Food Is Culture / Edition 1

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Overview

Elegantly written by a distinguished culinary historian, Food Is Culture explores the innovative premise that everything having to do with food—its capture, cultivation, preparation, and consumption—represents a cultural act. Even the "choices" made by primitive hunters and gatherers were determined by a culture of economics (availability) and medicine (digestibility and nutrition) that led to the development of specific social structures and traditions.

Massimo Montanari begins with the "invention" of cooking which allowed humans to transform natural, edible objects into cuisine. Cooking led to the creation of the kitchen, the adaptation of raw materials into utensils, and the birth of written and oral guidelines to formalize cooking techniques like roasting, broiling, and frying.

The transmission of recipes allowed food to acquire its own language and grow into a complex cultural product shaped by climate, geography, the pursuit of pleasure, and later, the desire for health. In his history, Montanari touches on the spice trade, the first agrarian societies, Renaissance dishes that synthesized different tastes, and the analytical attitude of the Enlightenment, which insisted on the separation of flavors. Brilliantly researched and analyzed, he shows how food, once a practical necessity, evolved into an indicator of social standing and religious and political identity.

Whether he is musing on the origins of the fork, the symbolic power of meat, cultural attitudes toward hot and cold foods, the connection between cuisine and class, the symbolic significance of certain foods, or the economical consequences of religious holidays, Montanari's concise yet intellectually rich reflections add another dimension to the history of human civilization. Entertaining and surprising, Food Is Culture is a fascinating look at how food is the ultimate embodiment of our continuing attempts to tame, transform, and reinterpret nature.

Columbia University Press

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Editorial Reviews

Associated Content - Eve Lichtgarn
A worthwhile indulgence.
Wilson Quarterly - Tim Morris
To read this disarming collection of brief essays is to witness a superbly stocked mind grappling with matters that are vital to human survival.
Radical Philosophy - Ken Hirschkop
Eloquent and shrewd.
Associated Content
A worthwhile indulgence.

— Eve Lichtgarn

Wilson Quarterly
To read this disarming collection of brief essays is to witness a superbly stocked mind grappling with matters that are vital to human survival.

— Tim Morris

Radical Philosophy
Eloquent and shrewd.

— Ken Hirschkop

Library Journal

Montanari is professor of medieval history and the history of food at the University of Bologna, Italy, and a well-respected scholar, having studied food for nearly 30 years. Best known in the United States for his award-winning Food: A Culinary History, Montanari here has provided students of anthropology with a wonderful text to approach the study of food and its transformative power over people and culture. He strives to be as inclusive as possible, and though there is a slight bias toward European history, he touches on important events in many cultures, including the way each region had its key cultivar: wheat in western Europe, rice in Asia, corn in the Americas, and sorghum in Africa. From the way cookbooks reflect the oral cooking traditions of the past to the way the mind influences taste, each short chapter analyzes a different facet of how food and culture evolved together. In the end, the author proffers a metaphor: food is a root, from which the history and spread of culture is visible as a flourishing plant. Recommended for larger academic libraries.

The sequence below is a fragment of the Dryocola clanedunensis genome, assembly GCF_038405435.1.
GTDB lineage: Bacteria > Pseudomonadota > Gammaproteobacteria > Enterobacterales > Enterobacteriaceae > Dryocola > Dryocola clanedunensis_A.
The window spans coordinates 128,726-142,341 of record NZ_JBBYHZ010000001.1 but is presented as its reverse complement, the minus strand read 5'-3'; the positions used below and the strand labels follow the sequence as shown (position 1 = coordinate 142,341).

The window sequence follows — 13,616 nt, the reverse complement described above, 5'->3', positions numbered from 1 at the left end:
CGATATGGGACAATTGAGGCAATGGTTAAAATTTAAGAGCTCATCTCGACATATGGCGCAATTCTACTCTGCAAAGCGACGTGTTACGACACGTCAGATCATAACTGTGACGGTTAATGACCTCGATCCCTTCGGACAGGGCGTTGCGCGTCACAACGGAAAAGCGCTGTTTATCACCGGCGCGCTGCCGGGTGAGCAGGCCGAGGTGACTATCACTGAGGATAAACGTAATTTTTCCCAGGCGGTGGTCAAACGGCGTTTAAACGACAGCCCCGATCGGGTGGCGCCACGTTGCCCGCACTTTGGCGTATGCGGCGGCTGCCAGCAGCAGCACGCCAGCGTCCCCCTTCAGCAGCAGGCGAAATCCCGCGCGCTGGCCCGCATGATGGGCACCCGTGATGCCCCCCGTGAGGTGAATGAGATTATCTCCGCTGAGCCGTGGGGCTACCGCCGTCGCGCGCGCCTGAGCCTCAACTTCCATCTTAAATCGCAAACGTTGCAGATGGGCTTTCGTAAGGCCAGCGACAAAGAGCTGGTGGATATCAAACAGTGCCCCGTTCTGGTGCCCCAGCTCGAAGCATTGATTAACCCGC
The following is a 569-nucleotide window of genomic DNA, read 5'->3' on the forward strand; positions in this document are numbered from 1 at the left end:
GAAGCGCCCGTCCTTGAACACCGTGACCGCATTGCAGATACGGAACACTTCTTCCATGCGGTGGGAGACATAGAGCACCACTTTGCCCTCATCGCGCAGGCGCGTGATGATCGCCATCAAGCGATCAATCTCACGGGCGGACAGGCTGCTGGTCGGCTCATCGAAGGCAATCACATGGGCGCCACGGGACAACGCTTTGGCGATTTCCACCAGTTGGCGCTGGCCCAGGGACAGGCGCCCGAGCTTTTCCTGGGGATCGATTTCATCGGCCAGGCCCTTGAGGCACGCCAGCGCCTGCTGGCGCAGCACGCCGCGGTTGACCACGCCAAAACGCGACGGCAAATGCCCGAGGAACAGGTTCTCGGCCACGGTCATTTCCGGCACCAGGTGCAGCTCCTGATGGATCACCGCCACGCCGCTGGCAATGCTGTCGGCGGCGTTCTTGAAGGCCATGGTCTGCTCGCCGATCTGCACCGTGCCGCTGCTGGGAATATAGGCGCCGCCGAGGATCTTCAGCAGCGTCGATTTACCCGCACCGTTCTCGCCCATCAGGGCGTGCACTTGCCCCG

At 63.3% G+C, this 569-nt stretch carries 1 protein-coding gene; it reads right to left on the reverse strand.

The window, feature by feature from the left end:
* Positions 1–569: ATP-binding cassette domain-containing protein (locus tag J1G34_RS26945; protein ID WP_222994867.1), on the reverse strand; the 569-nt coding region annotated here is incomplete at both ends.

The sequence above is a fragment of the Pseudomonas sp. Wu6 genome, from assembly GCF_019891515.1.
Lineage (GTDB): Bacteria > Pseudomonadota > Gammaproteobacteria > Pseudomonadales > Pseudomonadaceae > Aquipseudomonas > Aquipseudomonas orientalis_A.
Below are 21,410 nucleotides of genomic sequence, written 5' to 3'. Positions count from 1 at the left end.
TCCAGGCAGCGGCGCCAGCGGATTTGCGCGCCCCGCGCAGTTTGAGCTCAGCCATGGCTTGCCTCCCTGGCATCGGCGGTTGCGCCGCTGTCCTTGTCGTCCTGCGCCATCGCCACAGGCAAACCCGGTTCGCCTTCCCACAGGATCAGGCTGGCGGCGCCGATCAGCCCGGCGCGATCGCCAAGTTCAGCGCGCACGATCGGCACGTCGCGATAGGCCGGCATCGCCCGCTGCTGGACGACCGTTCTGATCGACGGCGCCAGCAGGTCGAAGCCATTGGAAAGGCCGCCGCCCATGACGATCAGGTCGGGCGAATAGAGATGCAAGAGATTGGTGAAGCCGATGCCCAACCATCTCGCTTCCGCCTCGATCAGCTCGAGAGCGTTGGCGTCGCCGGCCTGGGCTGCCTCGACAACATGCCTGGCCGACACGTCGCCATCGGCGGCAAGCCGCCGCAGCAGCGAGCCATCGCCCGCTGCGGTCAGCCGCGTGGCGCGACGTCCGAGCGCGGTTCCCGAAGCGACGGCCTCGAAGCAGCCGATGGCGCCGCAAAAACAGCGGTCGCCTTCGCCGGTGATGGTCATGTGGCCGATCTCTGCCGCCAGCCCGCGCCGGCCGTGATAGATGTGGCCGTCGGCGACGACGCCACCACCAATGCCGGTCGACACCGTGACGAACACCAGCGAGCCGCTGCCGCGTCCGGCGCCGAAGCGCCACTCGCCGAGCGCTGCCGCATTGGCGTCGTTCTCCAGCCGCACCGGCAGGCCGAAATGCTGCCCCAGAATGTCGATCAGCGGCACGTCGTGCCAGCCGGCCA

—Rosemarie Lewis Copyright 2007 Reed Business Information

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Product Details

Meet the Author

Massimo Montanari is professor of medieval history and history of food at the University of Bologna. He has achieved wide recognition for his many searching and thoroughly researched studies of culinary traditions. Since 1979 he has authored and coauthored more than a dozen books, including Italian Cuisine: A Cultural History (Columbia), Food: A Culinary History (Columbia), Famine and Plenty: The History of Food in Europe, and the recent Bologna la Grassa.Albert Sonnenfeld, longtime professor of Romance languages and literature at Princeton and Chevalier Professor of French/Italian at the University of Southern California, is series editor for Columbia University Press's Arts and Traditions of the Table: Perspectives on Culinary History, which has published his translations of Giovanni Rebora's Culture of the Fork and Jean-Louis Flandrin and Massimo Montanari's Food: A Culinary History.

Columbia University Press

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Table of Contents

Series Editor's PrefaceIntroductionCreating One's Own FoodThe Invention of CuisineThe Pleasure and the Duty of ChoiceFood, Language, IdentityIndex

Columbia University Press

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